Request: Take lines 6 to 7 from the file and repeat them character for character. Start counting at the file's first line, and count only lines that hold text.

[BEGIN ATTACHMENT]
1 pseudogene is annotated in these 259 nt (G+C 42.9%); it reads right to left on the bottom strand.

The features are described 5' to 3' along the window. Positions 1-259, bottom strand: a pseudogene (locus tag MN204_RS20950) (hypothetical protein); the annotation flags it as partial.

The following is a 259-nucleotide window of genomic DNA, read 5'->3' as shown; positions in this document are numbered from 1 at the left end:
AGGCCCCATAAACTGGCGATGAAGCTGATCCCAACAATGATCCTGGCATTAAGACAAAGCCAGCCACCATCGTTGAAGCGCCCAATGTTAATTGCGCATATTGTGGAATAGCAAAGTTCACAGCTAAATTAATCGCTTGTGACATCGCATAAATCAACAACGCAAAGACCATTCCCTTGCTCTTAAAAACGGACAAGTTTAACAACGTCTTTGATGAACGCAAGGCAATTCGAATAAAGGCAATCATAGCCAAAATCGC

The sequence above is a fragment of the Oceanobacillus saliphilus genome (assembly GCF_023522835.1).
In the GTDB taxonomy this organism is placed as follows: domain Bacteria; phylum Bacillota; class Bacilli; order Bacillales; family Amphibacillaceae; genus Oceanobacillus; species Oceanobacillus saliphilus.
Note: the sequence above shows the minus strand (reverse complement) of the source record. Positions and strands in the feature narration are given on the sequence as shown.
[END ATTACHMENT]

In the GTDB taxonomy this organism is placed as follows: domain Bacteria; phylum Bacillota; class Bacilli; order Bacillales; family Amphibacillaceae; genus Oceanobacillus; species Oceanobacillus saliphilus.
Note: the sequence above shows the minus strand (reverse complement) of the source record. Positions and strands in the feature narration are given on the sequence as shown.